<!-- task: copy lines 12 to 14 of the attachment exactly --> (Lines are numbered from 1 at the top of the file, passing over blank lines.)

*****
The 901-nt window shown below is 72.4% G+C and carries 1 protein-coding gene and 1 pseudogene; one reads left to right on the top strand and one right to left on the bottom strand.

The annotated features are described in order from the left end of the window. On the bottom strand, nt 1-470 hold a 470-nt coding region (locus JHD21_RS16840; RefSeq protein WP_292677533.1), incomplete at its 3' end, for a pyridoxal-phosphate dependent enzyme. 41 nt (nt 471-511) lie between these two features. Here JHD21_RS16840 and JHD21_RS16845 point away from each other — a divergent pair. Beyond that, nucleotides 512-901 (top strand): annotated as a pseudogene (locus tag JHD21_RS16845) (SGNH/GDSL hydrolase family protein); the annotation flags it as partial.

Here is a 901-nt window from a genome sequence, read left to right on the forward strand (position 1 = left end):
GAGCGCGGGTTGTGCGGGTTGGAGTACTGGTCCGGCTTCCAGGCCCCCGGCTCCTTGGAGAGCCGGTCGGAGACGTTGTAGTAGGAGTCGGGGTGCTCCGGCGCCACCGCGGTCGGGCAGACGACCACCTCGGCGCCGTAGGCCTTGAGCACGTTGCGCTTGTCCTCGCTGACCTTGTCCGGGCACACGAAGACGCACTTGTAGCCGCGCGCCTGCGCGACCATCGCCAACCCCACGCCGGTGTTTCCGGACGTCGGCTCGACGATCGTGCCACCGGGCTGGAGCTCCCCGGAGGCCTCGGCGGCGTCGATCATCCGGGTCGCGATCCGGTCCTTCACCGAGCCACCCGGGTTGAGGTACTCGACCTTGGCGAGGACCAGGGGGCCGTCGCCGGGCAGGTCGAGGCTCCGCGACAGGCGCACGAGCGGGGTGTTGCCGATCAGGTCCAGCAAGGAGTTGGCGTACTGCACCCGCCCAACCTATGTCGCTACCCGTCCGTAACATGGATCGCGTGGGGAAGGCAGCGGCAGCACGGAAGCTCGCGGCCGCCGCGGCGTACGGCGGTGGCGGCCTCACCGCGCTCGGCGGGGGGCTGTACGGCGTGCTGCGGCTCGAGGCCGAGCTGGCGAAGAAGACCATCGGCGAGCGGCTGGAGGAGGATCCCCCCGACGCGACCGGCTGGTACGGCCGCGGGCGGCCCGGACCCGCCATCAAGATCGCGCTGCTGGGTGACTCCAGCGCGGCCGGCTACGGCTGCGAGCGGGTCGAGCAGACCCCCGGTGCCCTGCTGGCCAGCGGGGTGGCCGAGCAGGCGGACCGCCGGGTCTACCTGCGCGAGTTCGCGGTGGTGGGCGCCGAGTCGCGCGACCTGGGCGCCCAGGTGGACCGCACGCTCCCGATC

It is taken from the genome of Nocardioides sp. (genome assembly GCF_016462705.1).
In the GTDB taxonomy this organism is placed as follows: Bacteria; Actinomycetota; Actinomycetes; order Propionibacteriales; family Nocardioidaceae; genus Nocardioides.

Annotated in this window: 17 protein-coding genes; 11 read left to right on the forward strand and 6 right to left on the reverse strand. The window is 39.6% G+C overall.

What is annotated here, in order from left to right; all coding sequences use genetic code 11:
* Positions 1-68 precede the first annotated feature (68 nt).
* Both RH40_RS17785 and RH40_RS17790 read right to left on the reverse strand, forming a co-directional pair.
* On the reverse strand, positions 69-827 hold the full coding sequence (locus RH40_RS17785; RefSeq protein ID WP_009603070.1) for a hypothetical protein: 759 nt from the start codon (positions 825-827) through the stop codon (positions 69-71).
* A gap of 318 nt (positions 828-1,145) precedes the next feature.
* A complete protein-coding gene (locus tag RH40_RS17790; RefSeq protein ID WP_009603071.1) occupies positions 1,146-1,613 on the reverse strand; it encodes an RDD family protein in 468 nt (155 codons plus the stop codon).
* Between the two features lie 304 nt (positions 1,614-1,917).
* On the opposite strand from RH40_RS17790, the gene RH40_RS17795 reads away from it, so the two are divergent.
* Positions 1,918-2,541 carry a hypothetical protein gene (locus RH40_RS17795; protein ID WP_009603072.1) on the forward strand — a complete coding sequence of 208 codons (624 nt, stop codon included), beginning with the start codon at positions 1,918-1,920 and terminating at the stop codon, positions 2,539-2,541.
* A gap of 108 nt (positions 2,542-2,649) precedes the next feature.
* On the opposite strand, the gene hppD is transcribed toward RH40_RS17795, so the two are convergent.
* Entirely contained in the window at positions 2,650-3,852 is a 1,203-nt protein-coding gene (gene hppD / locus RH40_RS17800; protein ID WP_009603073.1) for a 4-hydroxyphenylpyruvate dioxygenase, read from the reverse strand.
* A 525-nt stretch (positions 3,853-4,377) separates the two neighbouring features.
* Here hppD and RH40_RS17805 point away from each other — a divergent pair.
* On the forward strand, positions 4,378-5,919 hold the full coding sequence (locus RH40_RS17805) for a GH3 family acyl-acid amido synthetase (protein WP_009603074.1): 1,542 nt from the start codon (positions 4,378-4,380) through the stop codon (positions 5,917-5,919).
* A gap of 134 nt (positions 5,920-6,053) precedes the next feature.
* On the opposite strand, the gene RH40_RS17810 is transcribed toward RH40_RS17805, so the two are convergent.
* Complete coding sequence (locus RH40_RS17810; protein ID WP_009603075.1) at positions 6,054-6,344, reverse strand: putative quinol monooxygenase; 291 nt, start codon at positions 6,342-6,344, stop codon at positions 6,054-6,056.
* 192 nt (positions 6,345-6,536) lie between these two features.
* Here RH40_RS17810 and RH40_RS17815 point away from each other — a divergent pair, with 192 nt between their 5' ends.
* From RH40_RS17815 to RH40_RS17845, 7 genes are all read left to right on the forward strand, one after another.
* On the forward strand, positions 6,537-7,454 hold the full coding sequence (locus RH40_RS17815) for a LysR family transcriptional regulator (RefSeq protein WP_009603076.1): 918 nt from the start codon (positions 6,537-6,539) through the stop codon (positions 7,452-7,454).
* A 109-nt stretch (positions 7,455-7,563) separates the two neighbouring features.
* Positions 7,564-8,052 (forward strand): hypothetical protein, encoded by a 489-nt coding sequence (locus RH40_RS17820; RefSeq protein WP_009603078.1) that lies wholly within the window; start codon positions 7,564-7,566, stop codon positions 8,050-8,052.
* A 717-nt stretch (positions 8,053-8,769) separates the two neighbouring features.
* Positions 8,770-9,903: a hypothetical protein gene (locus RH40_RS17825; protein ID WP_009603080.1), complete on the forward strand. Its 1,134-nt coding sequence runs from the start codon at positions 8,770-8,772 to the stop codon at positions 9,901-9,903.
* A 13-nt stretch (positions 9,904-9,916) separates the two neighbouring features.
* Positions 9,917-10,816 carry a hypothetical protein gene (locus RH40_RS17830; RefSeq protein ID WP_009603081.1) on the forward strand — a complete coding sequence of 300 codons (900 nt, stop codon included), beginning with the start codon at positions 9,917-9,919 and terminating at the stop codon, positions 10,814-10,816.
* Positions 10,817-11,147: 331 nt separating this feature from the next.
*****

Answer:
* A gap of 318 nt (positions 828-1,145) precedes the next feature.
* A complete protein-coding gene (locus tag RH40_RS17790; RefSeq protein ID WP_009603071.1) occupies positions 1,146-1,613 on the reverse strand; it encodes an RDD family protein in 468 nt (155 codons plus the stop codon).
* Between the two features lie 304 nt (positions 1,614-1,917).